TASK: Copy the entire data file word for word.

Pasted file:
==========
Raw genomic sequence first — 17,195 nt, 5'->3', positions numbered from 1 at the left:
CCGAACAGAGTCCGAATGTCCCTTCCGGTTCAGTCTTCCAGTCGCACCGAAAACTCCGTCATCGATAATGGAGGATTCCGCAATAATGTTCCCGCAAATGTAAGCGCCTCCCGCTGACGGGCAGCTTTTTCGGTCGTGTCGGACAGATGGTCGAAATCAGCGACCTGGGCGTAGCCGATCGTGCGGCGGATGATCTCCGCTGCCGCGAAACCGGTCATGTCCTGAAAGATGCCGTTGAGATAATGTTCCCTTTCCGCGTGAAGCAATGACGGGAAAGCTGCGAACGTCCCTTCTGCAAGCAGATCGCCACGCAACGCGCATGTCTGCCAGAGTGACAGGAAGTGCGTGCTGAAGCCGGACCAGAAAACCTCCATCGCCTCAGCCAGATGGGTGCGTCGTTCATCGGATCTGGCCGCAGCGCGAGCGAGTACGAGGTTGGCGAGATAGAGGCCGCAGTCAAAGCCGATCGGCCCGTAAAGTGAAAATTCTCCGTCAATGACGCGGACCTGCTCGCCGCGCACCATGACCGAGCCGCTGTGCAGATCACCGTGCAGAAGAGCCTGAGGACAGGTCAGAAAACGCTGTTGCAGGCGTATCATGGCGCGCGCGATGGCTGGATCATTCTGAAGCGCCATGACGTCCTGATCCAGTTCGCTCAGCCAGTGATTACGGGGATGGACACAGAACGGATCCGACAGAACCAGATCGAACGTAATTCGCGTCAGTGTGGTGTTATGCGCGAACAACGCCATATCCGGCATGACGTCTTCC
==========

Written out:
Raw genomic sequence first — 17,195 nt, 5'->3', positions numbered from 1 at the left:
CCGAACAGAGTCCGAATGTCCCTTCCGGTTCAGTCTTCCAGTCGCACCGAAAACTCCGTCATCGATAATGGAGGATTCCGCAATAATGTTCCCGCAAATGTAAGCGCCTCCCGCTGACGGGCAGCTTTTTCGGTCGTGTCGGACAGATGGTCGAAATCAGCGACCTGGGCGTAGCCGATCGTGCGGCGGATGATCTCCGCTGCCGCGAAACCGGTCATGTCCTGAAAGATGCCGTTGAGATAATGTTCCCTTTCCGCGTGAAGCAATGACGGGAAAGCTGCGAACGTCCCTTCTGCAAGCAGATCGCCACGCAACGCGCATGTCTGCCAGAGTGACAGGAAGTGCGTGCTGAAGCCGGACCAGAAAACCTCCATCGCCTCAGCCAGATGGGTGCGTCGTTCATCGGATCTGGCCGCAGCGCGAGCGAGTACGAGGTTGGCGAGATAGAGGCCGCAGTCAAAGCCGATCGGCCCGTAAAGTGAAAATTCTCCGTCAATGACGCGGACCTGCTCGCCGCGCACCATGACCGAGCCGCTGTGCAGATCACCGTGCAGAAGAGCCTGAGGACAGGTCAGAAAACGCTGTTGCAGGCGTATCATGGCGCGCGCGATGGCTGGATCATTCTGAAGCGCCATGACGTCCTGATCCAGTTCGCTCAGCCAGTGATTACGGGGATGGACACAGAACGGATCCGACAGAACCAGATCGAACGTAATTCGCGTCAGTGTGGTGTTATGCGCGAACAACGCCATATCCGGCATGACGTCTTCC